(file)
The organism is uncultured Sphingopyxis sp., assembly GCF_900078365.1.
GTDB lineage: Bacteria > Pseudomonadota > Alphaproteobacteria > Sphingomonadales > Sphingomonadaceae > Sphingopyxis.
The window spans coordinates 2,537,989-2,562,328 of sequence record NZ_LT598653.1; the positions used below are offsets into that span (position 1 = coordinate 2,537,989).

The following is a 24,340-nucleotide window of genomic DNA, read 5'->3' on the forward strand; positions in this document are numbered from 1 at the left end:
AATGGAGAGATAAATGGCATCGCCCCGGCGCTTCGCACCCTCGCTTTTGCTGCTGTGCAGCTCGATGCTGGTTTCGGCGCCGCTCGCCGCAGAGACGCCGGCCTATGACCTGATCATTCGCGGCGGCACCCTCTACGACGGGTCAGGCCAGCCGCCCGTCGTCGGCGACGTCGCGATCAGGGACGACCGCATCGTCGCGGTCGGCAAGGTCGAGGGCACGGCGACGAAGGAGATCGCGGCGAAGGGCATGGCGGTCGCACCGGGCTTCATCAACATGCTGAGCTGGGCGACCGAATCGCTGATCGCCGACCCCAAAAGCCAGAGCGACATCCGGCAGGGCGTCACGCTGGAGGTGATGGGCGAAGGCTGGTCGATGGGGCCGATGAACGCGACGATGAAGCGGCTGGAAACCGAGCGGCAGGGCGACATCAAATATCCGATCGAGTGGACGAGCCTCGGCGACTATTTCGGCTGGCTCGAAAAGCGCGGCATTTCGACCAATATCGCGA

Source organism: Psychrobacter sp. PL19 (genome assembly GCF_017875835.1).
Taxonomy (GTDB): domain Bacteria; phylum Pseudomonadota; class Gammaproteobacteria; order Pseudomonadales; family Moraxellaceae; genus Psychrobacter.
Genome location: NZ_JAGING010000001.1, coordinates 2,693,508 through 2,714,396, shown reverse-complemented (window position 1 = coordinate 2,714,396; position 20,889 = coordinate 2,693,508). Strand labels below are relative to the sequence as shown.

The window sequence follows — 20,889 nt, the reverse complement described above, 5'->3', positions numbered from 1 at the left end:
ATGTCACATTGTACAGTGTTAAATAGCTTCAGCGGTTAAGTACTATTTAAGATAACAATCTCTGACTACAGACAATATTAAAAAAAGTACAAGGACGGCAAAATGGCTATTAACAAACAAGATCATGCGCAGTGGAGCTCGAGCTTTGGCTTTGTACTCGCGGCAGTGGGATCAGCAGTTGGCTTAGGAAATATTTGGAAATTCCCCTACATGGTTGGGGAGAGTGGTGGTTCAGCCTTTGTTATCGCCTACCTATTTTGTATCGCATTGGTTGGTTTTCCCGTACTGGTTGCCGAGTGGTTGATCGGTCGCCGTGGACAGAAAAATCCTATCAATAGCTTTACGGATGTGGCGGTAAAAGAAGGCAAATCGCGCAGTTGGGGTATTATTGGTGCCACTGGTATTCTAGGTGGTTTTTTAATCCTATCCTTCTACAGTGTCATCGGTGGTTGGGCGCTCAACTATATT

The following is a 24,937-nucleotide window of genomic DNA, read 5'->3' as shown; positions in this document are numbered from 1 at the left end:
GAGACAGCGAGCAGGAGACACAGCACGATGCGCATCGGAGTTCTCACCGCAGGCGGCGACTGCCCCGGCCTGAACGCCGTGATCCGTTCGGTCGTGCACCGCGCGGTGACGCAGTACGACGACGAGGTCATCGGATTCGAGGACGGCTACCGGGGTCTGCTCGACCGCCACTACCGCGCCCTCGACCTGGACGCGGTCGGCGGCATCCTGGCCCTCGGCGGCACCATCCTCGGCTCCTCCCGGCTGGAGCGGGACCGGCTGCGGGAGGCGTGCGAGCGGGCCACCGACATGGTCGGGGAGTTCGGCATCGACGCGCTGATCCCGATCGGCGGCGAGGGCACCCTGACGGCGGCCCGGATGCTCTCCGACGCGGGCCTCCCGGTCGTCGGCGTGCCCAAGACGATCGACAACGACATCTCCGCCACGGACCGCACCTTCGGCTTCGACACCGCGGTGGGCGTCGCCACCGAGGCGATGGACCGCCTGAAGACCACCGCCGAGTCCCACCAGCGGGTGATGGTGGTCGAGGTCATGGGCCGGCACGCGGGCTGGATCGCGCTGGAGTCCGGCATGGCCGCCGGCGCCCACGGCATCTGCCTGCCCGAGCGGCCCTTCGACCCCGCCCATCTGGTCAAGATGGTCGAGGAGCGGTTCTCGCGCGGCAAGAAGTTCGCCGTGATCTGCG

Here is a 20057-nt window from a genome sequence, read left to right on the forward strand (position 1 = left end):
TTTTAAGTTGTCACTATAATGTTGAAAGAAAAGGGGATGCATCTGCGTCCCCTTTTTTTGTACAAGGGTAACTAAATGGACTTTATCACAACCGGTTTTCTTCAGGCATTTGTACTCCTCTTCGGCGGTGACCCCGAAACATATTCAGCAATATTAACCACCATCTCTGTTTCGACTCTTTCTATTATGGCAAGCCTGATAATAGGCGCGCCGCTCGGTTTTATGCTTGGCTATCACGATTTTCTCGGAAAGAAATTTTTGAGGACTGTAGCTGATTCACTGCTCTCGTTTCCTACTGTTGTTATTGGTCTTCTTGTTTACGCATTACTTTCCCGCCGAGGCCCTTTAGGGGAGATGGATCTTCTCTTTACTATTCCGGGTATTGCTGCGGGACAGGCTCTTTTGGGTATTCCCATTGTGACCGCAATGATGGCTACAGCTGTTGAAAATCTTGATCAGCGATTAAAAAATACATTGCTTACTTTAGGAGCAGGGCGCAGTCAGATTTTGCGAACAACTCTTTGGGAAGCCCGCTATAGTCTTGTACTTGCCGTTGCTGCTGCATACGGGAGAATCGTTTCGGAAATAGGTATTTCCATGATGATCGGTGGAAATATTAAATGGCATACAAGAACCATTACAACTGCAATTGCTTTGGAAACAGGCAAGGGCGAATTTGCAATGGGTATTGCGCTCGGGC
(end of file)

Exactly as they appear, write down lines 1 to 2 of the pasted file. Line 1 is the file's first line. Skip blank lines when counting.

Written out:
The organism is uncultured Sphingopyxis sp., assembly GCF_900078365.1.
GTDB lineage: Bacteria > Pseudomonadota > Alphaproteobacteria > Sphingomonadales > Sphingomonadaceae > Sphingopyxis.